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Poking idiots in the eye since 2002
...it's mocktacular!
Here's a stupid I heard from a friend. I thought it might be good… 
30th-Jan-2008 06:39 pm
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Here's a stupid I heard from a friend. I thought it might be good here. Apparently this girl does this quite frequently, but here's the one I have:

"Can deaf people hear their own thoughts?"
Comments 
(Deleted comment)
1st-Feb-2008 05:32 am (UTC)
Actually that's a pretty interesting question, from a neurophilosophical perspective. Define "hear". Is a congenitally deaf person capable of the sensation? Would they know if they were, or would it be some nameless and mythic mode of perception, like a "sixth sense" is to the rest of us?
Do they arrange their inner monologue audially, like we do, or maybe kinesically, visually?
It's worth asking.
1st-Feb-2008 05:36 am (UTC)
Would also likely depend on if they were genetically deaf or became deaf later.
(Deleted comment)
(Deleted comment)
1st-Feb-2008 05:40 am (UTC)
Oh, that'd make sense! Here I was, thinking people who spoke Spanish thought in Cherokee, but thinking in Spanish makes a heck of a lot more sense than that! How silly I've been!
(Deleted comment)
1st-Feb-2008 05:41 am (UTC)
It kinda reminds me of the "what if my blue is your red" question from when I was little.
1st-Feb-2008 05:57 am (UTC)
ugh that one still messes me up if I think about it too much
(Deleted comment)
(Deleted comment)
1st-Feb-2008 06:00 am (UTC)
That kinda reminds me of a yoga class I had with a deaf girl. The teacher asked her how to pronounce her last name.

The interpreter kinda smiled a little and passed on the question to the student, who laughed and signed back "i have no idea, but let me know if you figure it out"
1st-Feb-2008 06:12 am (UTC)
lmfao!!!

I love it. This one deserves it's own post!
1st-Feb-2008 08:04 am (UTC)
No, their brains just sign everything to 'em.

(Sheesh.)
1st-Feb-2008 04:07 pm (UTC)
*is mesmerized by icon*
(Deleted comment)
1st-Feb-2008 08:37 am (UTC)
Let me put this to rest for those wondering. Yes.

Not all deaf people are the same. Deaf who are prelinguially Deaf, will most likely think in ASL. Deaf who are postlingually Deaf will most likely think in memorized sounds or as words. I am speaking of Deaf with big D -- those who embrace Deafhood. Deaf with lowercase would be the general term meaning "one who has diminished hearing."

Those who are deaf and may be oralists (don't sign but are deaf nonetheless) most likely think in sounds that they perceive or in words.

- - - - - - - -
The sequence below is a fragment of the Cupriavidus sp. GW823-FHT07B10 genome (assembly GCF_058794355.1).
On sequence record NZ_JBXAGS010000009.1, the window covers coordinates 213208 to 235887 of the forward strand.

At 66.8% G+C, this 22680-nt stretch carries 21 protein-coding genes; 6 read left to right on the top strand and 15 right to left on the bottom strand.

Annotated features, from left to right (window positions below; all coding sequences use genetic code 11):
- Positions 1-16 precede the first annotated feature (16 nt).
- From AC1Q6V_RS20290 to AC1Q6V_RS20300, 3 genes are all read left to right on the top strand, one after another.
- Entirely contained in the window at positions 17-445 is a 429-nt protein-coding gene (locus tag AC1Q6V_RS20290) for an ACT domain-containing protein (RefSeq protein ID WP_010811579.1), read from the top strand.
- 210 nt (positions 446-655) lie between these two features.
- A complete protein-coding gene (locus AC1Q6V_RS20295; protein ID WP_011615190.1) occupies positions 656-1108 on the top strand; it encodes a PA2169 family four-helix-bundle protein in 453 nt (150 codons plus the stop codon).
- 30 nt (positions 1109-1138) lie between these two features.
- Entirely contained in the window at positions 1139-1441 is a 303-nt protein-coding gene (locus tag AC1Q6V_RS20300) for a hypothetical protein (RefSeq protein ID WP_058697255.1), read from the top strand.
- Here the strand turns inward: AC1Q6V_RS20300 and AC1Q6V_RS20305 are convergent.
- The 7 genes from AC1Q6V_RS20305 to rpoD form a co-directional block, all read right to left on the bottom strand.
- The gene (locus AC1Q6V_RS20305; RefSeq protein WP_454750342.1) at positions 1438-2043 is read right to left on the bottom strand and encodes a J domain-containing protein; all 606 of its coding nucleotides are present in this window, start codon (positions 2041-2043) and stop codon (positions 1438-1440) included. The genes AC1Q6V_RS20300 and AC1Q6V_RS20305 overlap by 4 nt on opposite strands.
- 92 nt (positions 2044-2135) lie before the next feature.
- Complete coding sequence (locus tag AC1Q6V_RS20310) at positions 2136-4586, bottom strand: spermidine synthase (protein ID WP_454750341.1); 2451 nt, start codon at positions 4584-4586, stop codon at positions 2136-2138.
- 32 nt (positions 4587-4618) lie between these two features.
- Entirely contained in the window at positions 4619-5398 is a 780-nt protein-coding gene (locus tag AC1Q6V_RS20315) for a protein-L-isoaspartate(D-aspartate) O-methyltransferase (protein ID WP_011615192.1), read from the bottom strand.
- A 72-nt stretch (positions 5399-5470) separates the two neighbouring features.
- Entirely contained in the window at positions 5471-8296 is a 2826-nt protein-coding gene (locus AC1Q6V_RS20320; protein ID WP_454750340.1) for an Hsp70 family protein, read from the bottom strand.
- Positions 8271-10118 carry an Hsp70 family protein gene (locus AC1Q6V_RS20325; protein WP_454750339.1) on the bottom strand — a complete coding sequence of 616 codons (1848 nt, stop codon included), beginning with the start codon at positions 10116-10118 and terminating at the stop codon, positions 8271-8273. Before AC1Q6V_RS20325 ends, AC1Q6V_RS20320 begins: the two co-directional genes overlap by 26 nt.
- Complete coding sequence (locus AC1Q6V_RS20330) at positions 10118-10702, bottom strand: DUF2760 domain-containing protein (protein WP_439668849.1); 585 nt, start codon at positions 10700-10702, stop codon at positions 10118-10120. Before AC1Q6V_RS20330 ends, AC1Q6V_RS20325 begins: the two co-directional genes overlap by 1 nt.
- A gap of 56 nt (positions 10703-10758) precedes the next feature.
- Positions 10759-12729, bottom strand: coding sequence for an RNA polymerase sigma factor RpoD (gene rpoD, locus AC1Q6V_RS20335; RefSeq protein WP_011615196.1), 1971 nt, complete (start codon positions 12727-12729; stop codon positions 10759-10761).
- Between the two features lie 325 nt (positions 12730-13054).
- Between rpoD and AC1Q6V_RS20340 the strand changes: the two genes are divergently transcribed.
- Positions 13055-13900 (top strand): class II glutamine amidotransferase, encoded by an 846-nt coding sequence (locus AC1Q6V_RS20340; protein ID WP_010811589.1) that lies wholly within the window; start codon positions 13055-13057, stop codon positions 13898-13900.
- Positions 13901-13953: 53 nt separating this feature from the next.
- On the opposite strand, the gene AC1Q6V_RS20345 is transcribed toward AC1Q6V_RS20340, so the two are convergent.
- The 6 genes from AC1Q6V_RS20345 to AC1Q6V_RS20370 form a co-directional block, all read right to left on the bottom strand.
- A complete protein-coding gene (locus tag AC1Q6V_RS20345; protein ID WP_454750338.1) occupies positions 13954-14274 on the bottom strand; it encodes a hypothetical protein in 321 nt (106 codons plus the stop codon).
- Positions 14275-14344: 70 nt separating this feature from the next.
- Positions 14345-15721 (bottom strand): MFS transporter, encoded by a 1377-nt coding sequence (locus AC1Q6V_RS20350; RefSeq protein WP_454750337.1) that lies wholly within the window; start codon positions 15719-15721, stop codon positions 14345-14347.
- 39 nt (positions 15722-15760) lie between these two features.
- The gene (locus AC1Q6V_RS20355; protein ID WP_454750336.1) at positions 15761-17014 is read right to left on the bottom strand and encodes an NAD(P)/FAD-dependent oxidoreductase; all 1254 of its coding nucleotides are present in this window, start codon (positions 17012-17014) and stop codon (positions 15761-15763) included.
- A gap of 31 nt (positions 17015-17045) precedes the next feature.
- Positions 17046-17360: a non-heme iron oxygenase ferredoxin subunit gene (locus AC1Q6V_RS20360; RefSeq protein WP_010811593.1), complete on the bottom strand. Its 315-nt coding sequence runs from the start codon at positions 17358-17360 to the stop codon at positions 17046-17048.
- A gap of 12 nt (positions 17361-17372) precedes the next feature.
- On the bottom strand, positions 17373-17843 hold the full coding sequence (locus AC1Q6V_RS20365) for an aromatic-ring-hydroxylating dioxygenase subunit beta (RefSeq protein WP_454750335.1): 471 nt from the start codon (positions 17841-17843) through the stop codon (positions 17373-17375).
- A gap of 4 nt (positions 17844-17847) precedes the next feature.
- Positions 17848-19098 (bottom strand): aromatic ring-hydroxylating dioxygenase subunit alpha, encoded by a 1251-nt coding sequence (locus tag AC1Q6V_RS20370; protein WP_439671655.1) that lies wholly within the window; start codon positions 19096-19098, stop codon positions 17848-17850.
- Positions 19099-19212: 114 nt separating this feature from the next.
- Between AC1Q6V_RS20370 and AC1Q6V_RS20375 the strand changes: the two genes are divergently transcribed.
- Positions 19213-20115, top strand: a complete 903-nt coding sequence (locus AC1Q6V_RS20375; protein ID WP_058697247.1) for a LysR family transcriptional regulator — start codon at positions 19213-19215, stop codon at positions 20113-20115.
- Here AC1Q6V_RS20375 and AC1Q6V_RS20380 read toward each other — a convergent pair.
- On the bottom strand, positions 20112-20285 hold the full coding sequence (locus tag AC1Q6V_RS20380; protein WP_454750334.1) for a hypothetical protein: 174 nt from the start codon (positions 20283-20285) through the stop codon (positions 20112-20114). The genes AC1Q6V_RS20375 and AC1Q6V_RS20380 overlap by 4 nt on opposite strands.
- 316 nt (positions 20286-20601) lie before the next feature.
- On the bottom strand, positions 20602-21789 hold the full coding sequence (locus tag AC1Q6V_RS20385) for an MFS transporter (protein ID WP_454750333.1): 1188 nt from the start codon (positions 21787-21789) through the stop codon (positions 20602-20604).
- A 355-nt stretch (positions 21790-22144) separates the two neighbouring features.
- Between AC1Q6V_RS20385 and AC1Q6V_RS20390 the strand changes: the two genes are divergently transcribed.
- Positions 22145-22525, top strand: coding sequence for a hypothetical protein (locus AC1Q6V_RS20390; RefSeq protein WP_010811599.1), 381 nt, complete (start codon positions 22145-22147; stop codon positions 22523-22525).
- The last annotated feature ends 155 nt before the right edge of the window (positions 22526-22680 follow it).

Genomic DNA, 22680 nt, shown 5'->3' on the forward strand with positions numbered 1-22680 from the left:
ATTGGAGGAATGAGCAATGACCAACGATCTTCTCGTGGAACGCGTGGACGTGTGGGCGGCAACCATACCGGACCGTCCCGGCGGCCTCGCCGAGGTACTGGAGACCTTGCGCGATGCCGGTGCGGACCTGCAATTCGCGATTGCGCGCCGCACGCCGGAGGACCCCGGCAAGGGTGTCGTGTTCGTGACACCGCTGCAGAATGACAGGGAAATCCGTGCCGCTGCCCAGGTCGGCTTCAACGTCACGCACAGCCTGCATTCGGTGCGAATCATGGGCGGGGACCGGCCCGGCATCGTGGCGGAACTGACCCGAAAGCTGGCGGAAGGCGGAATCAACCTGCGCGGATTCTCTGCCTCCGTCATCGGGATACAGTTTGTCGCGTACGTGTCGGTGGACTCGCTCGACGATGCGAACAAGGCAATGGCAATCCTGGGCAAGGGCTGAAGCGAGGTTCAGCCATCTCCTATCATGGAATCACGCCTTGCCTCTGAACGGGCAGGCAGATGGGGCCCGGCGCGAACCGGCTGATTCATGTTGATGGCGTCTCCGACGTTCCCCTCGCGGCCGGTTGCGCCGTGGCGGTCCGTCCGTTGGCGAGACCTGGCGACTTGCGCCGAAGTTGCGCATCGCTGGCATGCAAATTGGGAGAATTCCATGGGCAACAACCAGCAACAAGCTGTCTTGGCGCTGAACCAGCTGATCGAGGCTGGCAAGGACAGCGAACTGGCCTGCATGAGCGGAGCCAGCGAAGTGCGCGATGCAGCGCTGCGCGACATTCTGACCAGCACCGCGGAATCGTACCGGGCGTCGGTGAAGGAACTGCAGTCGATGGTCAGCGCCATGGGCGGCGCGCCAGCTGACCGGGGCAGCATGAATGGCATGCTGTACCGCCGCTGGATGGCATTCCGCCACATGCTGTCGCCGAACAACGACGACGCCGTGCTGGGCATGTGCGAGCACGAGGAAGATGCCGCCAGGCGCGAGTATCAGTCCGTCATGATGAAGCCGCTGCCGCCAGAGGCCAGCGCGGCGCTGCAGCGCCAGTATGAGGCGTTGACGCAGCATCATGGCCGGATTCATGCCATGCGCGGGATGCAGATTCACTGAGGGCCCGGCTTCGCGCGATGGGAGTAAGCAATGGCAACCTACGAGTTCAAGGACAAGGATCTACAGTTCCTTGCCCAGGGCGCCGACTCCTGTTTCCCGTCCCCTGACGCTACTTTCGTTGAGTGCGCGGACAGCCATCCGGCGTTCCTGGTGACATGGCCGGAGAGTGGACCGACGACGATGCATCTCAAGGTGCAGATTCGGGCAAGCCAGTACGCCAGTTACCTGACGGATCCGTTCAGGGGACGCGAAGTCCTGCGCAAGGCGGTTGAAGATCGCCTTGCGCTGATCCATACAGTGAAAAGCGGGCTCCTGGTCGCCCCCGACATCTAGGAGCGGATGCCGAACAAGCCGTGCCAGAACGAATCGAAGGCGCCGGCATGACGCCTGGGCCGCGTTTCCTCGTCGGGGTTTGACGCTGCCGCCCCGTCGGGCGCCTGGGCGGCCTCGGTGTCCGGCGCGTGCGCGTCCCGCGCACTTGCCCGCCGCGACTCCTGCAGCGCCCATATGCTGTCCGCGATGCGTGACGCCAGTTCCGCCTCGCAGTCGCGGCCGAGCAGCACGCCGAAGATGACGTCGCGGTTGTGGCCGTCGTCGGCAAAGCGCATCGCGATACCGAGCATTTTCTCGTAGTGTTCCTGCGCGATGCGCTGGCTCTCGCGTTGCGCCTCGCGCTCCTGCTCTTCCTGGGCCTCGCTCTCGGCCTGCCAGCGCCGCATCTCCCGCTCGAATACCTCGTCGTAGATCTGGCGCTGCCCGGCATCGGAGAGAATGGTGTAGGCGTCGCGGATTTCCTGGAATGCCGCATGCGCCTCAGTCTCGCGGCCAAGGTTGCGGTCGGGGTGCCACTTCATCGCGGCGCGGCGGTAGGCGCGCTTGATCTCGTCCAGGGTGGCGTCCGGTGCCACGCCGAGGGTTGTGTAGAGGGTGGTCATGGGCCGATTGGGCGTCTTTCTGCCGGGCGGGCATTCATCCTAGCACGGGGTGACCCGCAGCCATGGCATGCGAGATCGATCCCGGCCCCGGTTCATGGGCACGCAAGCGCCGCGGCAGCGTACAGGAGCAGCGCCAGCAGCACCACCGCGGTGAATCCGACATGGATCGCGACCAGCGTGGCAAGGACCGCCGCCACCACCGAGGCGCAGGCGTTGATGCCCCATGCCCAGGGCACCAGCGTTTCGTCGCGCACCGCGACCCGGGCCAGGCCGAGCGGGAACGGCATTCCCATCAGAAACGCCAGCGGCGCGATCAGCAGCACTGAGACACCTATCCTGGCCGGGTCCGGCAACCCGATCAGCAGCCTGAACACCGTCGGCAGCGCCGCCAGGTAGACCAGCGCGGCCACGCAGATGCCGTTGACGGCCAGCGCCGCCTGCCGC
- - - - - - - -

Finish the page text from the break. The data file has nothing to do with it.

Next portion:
But all deaf can "hear" their thoughts and have a thinking process. Just in case any wondered!
1st-Feb-2008 12:44 pm (UTC)
Good explanation and yes, I agree. But regarding myself, I seem to be an exception - raised with Total Communication, using spoken and signed language both -, because I tend to think in German. I can also think in German sign language, but my default is German, and I would say that I don't think in written or spoken language, but in a mix of both or something entirely else (conceptual?) that yet maintains the grammatical structure of German. Huh. *scratches her head* Same goes for when I think in English. I think it's because I was a really, really avid bookworm when I was a kid. :-)
(Deleted comment)
1st-Feb-2008 05:06 pm (UTC) - Re: Taking this more seriously than it was meant!
Indeed - connected to the question of whether people without language are capable of thinking. Now we know babies can think, as can people without speech, but it's not that long ago that deaf people were denied property and thought to lack souls because they couldn't speak and were therefore deemed to be incapable of thought.
1st-Feb-2008 05:10 pm (UTC)
I don't think the question is stupid. It's likely to be from ignorance. I've encountered many hearing people, either having lack of Deaf Culture knowledge or do having knowledge, who still asked that question.

Sound is so inherent (for lack of better word) in our society that having an inability to hear or speak or at having understanding of sound is just improbable and alien.

Being profoundly deaf for most of my life, I still don't understand how important sound is. It has no meaning to me and I deal just fine without the ability to hear. Yet, I do know sound IS important to the society (pretty much the world).

I may roll my eyes and snicker at the question, but also, I'm glad because people would be curious about that and just want to know. Thanks to the comments and explanations, the world of LJ knows more!
2nd-Feb-2008 01:39 pm (UTC)
Thanks to the comments and explanations, the world of LJ knows more!

Agreed. I had often wondered how the deaf structured their thoughts in their minds but was too afraid to ever ask.
1st-Feb-2008 06:17 pm (UTC)
who? whowhowhowhowho?

who?
2nd-Feb-2008 06:03 pm (UTC)
I don't know who the girl was but I got that from Katie...
1st-Feb-2008 07:10 pm (UTC)
oh, icon love!!! megatokyo!!! :)
2nd-Feb-2008 01:02 pm (UTC)
Yes, yes we can! XD
I love some of the questions that I get from people when they realise I'm deaf - this is one of the more popular ones and each and every time it makes me chuckle!
2nd-Feb-2008 04:22 pm (UTC)
going along with the serious answers, i asked my dad (born hearing, lost it in early middle school, is now mostly deaf) and he said, 'i tend to shift between ASL & verbal English, depending on which I'm around most. The verbal doesn't have any sound though... odd.'
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